Smaller dairy operations can still survive, but only if their operating costs are low enough or they have a unique product that fetches a higher price, said Steven Deller, an agricultural economist at the University of Wisconsin-Madison. “It’s like, can you co-exist with a Walmart? Yes, you can. But you have to change.”
One of the best ways? "Make sure there are off-farm employment opportunities," Deller said. "It keeps the family afloat, and therefore it keeps the farm afloat” as farmers try new paths.
This year, with $8.8 million in state funding, three UW System schools — Platteville, River Falls and Madison — launched plans for a Dairy Innovation Hub that's expected to create an advanced dairy management academy and improve labs and farms devoted to research.
The hub is looking out 10 or 20 years on "substantial innovations" for the industry, said Scott Rankin, chairman of the food science department at UW-Madison. "The small and medium-size producer is on everybody's mind in these discussions."
UW-Platteville has a 400-acre research farm with a 200-cow dairy herd. It's installing robotic milking machines so that dairy science students can learn by using the latest technologies.
“We are not going to come in and save the farms ourselves. But we are going to help them with the intellectual support they need and we’re going to be the source of the workforce — the people who will manage these farms,” said UW-Platteville Chancellor Dennis Shields.
The chancellor said there wasn't much that could be done about small dairy farms already lost. “We can’t sort of resurrect them. But we can make the future dairy farmers much more adaptable and responsive to the cycles in the industry."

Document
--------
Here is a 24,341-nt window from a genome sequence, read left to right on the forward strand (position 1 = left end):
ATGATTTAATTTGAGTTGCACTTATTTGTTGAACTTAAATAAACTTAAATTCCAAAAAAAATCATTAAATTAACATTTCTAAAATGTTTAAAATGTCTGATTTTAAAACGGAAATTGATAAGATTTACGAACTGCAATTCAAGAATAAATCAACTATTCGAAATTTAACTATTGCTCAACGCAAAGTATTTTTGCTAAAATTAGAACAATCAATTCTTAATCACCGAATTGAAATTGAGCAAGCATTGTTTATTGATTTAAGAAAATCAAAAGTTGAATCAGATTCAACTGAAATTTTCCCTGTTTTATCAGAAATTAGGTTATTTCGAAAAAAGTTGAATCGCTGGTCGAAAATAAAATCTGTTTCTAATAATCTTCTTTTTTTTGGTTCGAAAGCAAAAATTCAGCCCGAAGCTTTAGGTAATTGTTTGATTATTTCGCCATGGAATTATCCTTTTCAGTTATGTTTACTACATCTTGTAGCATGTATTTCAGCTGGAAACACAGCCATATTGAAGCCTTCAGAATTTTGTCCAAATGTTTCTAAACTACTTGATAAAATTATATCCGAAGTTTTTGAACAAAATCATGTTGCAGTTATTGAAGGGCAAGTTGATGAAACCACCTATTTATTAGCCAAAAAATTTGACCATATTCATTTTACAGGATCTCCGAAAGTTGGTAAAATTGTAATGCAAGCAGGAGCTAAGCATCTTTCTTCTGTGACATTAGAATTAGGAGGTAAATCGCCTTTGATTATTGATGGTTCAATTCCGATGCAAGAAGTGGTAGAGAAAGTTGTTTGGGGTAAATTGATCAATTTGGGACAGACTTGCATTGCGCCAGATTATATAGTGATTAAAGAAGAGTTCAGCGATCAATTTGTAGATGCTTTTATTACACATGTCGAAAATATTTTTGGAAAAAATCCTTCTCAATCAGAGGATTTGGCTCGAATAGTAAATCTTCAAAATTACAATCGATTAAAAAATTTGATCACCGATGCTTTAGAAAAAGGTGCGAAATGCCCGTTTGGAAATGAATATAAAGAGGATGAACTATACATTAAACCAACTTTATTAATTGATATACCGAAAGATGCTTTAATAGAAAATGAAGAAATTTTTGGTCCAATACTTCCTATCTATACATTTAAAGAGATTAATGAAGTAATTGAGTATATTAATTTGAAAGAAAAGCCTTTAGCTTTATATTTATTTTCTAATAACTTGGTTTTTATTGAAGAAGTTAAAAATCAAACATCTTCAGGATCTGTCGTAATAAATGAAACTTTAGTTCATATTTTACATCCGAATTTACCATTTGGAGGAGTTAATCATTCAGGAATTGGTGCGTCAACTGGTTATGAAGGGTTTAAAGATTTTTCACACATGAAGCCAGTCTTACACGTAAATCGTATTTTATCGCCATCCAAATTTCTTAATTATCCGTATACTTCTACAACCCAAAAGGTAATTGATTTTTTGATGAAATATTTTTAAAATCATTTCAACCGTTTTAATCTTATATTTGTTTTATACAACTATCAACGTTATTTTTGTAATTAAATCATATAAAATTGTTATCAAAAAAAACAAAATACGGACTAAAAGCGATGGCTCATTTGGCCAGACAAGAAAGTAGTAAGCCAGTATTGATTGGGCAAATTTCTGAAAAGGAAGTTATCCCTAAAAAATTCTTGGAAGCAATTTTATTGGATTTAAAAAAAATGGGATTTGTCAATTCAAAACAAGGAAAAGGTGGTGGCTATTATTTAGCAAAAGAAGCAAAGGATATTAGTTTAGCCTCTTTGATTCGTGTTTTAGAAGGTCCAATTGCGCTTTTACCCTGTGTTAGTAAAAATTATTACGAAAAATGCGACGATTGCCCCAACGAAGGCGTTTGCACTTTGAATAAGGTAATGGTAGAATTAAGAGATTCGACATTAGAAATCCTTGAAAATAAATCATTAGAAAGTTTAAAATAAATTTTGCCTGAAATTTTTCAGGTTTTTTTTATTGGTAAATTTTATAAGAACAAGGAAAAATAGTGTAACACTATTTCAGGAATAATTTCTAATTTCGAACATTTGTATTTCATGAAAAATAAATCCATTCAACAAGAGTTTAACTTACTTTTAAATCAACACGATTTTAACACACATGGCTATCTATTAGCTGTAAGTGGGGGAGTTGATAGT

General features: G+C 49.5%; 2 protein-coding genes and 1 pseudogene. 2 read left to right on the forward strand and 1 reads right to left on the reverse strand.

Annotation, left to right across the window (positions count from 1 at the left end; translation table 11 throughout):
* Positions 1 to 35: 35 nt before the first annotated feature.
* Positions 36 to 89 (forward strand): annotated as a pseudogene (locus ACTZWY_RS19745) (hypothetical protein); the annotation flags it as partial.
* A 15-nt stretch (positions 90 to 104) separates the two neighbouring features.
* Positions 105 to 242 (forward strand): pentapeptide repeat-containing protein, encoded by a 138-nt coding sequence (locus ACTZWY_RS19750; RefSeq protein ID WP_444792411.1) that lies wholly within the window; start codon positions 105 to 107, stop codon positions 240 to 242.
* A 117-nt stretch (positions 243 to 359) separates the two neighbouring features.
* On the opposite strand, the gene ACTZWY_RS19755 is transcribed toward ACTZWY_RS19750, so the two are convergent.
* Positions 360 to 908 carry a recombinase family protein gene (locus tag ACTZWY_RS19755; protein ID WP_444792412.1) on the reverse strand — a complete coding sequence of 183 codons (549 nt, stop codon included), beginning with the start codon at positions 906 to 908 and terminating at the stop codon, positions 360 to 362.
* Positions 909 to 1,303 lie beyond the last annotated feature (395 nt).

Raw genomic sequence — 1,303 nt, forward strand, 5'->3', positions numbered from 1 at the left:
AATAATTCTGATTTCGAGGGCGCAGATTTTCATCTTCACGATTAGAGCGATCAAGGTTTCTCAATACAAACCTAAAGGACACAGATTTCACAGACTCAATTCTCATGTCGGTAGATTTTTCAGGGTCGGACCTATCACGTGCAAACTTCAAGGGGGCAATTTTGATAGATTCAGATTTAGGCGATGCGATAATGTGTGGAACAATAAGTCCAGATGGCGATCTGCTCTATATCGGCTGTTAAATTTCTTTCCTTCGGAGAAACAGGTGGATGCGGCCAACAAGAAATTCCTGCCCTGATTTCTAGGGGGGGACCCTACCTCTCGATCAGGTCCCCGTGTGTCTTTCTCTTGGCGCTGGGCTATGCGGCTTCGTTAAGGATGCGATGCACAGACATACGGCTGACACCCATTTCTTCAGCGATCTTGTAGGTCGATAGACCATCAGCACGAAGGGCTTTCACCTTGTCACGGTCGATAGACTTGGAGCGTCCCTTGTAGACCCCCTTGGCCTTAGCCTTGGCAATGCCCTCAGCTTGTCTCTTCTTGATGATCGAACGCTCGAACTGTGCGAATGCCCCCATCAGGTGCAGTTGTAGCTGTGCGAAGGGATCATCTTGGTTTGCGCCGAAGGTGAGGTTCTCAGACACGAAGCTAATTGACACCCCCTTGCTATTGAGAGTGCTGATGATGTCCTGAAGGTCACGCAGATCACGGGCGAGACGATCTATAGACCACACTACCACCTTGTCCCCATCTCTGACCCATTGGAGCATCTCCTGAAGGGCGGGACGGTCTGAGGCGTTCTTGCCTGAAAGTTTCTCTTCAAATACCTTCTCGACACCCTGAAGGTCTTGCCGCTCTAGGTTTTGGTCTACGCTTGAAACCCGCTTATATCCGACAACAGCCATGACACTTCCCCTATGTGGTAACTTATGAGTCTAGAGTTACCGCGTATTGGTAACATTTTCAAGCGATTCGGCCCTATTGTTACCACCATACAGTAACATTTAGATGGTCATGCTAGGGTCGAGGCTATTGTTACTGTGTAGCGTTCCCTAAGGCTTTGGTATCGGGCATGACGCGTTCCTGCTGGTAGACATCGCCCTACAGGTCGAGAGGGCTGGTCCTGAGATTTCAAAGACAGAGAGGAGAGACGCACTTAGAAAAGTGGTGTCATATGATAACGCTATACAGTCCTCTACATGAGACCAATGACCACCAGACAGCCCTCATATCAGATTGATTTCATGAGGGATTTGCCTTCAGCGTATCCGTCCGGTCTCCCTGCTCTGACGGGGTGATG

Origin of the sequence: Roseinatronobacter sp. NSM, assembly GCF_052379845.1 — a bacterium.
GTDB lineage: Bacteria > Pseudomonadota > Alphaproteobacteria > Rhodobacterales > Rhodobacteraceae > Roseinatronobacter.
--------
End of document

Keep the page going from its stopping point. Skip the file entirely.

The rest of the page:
A continuing investment
At the same time, Wisconsin leaders have continued to invest heavily in dairy, even sending trade missions to Vietnam to promote products. They may be encouraging diversification, but they're not walking away from a $45 billion industry.
"I think we should be America's Dairyland and other things," Shields said.
Steve Kelm, a dairy science professor at the University of Wisconsin-River Falls, said he's confident dairy farmers will develop new revenue streams inside and outside the industry.
“In California, that was almond trees, walnut trees and grapes in the Central Valley. Wisconsin is going to be similar in that regard, whether it’s ginseng and things adapted to our environment, or berries, or raising dairy beef cattle,” Kelm said.
Wisconsin's remaining dairy farm families are remarkably resilient. They weathered the Great Depression and the milk strikes of 1933. They've toughed it out through numerous downturns, recessions, poor crop years, trade disputes.
“I wouldn’t bet against anyone who, for the last four years, has gotten up at 5 a.m. on Christmas Day to milk cows and provide for their family the best they can,” Kelm said.
What's been different about the recent downturn has been its duration, five years, and its severity — the highest number of dairy farm losses in Wisconsin, on a percentage basis, going all the way back to the Great Depression.
"Give yourself permission to think differently about the future," said Jack Uldrich, a dairy futurist from Minneapolis.
"The one thing I say as a futurist is, if your idea doesn't sound crazy, you're not thinking hard enough. If it sounds plausible, it's already happening."